Colorado’s likely voters have tipped toward Republican presidential candidate Mitt Romney in just the past day or two, Nevada is continuing to support incumbent Barack Obama and Florida is presently in a technical tie between the two, according to figures released Tuesday by Real Clear Politics, which averages a range of polls.

A record 23.7 million Latinos are eligible to vote on Nov. 6, 22 percent more than four years ago, according to the Pew Hispanic Center.

“The competition between the two candidates is stronger and stronger and Latinos can make the difference and (determine) the result in many undecided states,” the deputy director of the pro-immigrant group America’s Voice, Lynn Tramonte, told Efe.

Florida is the largest and most volatile of the swing states and calculations are that 19.2 percent of the Sunshine State’s eligible voters are Hispanics.

Since 1988, no candidate has won Florida by more than 6 percentage points. In the last four presidential elections, the state went Republican twice and Democrat the other two times.

The voter surveys now predict a very tight race in 2012.

Obama enjoys extensive support among Hispanics, but he is facing a bad Florida economy and concern over the low level of voter registration among Latinos.

Figures from the U.S. Bureau of Labor Statistics show unemployment in Florida is above the national rate, household incomes are lower than the national median and mortgage foreclosures are the highest in the nation.

Even so, 56 percent of the state’s Latinos say they are certain they will vote for Obama, compared with 27 percent who support Romney, according to a poll released last week by America’s Voice.

“The Latino vote in Florida is changing with the years in favor of the Democrats,” observed Tramonte, who emphasized that the wave of incoming Puerto Ricans and the voting preferences of the new generations of Cuban Americans are both more progressive than those of their elders.

The survey also found a 69 percent to 15 percent advantage for Obama among Hispanics in Nevada, where non-Latinos are about evenly divided between the two candidates.

In this western state, unemployment and the real estate crisis have viciously attacked a number of residents and have set records on the national level.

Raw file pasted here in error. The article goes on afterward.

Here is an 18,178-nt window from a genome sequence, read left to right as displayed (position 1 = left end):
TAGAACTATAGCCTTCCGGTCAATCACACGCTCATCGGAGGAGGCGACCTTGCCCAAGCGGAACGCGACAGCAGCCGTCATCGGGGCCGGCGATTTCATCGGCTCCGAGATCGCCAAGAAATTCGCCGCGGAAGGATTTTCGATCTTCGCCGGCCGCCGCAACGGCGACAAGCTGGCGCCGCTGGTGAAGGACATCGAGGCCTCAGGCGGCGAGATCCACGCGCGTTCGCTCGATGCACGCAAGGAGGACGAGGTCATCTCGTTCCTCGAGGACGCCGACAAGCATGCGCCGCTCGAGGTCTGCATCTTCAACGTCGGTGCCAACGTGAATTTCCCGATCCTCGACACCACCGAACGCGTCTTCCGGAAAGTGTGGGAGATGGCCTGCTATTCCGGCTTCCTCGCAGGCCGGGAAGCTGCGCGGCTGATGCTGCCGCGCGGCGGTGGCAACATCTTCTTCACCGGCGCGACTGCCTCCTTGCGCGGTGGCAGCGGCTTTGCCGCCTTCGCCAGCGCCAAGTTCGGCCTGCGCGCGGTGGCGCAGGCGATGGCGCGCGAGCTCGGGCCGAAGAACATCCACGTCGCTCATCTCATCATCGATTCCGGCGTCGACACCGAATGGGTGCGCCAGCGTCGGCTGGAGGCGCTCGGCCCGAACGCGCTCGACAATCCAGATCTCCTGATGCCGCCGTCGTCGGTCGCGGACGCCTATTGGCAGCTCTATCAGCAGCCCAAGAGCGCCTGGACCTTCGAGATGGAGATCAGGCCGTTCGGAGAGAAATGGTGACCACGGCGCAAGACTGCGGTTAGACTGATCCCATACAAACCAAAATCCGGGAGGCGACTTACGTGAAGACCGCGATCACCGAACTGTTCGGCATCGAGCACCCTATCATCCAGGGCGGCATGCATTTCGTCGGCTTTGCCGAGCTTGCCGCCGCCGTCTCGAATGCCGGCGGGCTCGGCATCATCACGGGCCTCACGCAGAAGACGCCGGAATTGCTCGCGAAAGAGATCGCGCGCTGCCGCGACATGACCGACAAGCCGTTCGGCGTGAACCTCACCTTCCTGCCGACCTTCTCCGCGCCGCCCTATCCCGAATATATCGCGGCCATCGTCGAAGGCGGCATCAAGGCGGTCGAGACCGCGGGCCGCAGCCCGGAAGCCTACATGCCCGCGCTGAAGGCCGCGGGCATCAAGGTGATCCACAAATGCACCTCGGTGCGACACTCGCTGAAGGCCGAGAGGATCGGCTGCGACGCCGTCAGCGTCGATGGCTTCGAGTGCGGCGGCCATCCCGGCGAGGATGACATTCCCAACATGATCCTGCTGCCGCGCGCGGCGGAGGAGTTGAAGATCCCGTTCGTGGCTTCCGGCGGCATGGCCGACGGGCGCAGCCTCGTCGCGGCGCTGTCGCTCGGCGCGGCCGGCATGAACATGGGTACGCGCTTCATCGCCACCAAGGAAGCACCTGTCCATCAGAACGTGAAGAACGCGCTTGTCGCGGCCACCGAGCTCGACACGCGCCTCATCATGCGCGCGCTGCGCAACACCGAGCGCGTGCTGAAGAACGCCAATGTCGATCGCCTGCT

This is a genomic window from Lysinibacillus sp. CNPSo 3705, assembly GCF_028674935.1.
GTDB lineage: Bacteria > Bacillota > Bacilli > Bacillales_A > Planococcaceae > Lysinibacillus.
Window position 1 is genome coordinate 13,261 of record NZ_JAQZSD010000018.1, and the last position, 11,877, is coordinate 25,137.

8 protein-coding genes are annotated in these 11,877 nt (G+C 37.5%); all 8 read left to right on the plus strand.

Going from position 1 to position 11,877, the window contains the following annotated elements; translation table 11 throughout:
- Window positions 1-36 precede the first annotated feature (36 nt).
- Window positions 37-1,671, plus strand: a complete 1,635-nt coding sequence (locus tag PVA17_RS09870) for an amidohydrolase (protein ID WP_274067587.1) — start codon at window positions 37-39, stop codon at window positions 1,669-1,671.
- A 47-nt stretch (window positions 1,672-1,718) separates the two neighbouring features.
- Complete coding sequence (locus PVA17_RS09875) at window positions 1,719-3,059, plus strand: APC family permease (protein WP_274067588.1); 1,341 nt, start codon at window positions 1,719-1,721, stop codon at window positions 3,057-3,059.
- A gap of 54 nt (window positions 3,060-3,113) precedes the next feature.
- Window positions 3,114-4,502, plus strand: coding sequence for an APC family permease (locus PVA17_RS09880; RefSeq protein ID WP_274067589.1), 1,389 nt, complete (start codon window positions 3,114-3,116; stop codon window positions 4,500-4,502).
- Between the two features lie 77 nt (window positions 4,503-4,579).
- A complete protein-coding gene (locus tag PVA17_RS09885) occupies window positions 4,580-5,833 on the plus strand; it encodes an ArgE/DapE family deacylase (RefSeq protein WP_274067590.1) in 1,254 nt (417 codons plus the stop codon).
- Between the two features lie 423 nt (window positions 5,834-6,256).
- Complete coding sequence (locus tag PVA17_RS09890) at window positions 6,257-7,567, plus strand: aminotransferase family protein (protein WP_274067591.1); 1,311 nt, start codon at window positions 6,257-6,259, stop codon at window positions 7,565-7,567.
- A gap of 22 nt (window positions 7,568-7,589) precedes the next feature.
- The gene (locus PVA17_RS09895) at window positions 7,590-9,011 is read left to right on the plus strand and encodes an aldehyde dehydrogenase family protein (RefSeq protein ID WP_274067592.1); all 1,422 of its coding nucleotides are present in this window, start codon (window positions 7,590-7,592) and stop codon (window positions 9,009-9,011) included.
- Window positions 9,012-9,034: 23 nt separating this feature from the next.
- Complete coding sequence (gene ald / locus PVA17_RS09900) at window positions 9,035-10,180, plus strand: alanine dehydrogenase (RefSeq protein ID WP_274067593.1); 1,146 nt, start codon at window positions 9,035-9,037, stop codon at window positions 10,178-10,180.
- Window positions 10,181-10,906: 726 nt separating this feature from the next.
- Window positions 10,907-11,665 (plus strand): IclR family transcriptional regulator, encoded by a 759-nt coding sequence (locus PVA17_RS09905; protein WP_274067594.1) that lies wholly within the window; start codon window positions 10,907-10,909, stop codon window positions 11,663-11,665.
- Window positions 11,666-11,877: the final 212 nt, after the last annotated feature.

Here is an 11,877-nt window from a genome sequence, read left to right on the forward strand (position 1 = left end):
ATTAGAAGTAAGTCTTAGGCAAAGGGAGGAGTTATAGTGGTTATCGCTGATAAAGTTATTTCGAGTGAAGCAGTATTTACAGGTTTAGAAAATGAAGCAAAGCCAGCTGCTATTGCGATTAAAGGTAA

Hispanics represent 17.3 percent of the electorate in Nevada and 13.4 percent in Colorado.

A tight race between Obama and Romney is what the voter surveys predict in Colorado, where over the past four decades the Democrats won the state only in 1992 and 2008.

Hispanic voters are also important in New Mexico - where Obama won big in 2008 - and in solidly Democratic California, as well as in Texas, which leans Republican.

There is another determining element, however: Hispanic voter registration.

“The most difficult step among Hispanics is to get them to register, but if Latinos register, they always vote at a higher rate than the general population,” Tramonte emphasized.

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Deaths from Diabetes Soaring in Mexico

Deaths from Diabetes Soaring in Mexico

Photo: More Mexicans Dying from Diabetes

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A total of 89,414 people are projected to die this year of diabetes in Mexico, up 92 percent from the year 2000, health activists and experts said.

In a press conference, the director of the consumer-advocacy group The Power of the Consumer, Alejandro Calvillo, presented a study based on research, official data and experts’ figures on this year’s outlook for obesity and diabetes.

The activist said the high mortality rate for diabetes in Mexico is “in large part due to a lack of prevention and medical care policies, as well as poor treatment provided to patients.”

According to the study, one of the goals established in the 2007-2012 National Health Program was to achieve a 20 percent drop in the growth of the death rate due to diabetes mellitus from the level registered in the 1995-2006 period, which was 4.9 percent per year.

That goal meant lowering the annual growth in the death rate to 3.9 percent for the 2007-2012 period. However, according to a report from President Felipe Calderon’s government on Sept. 1, 2010, the number of deaths from diabetes had risen by an average annual rate of 4.1.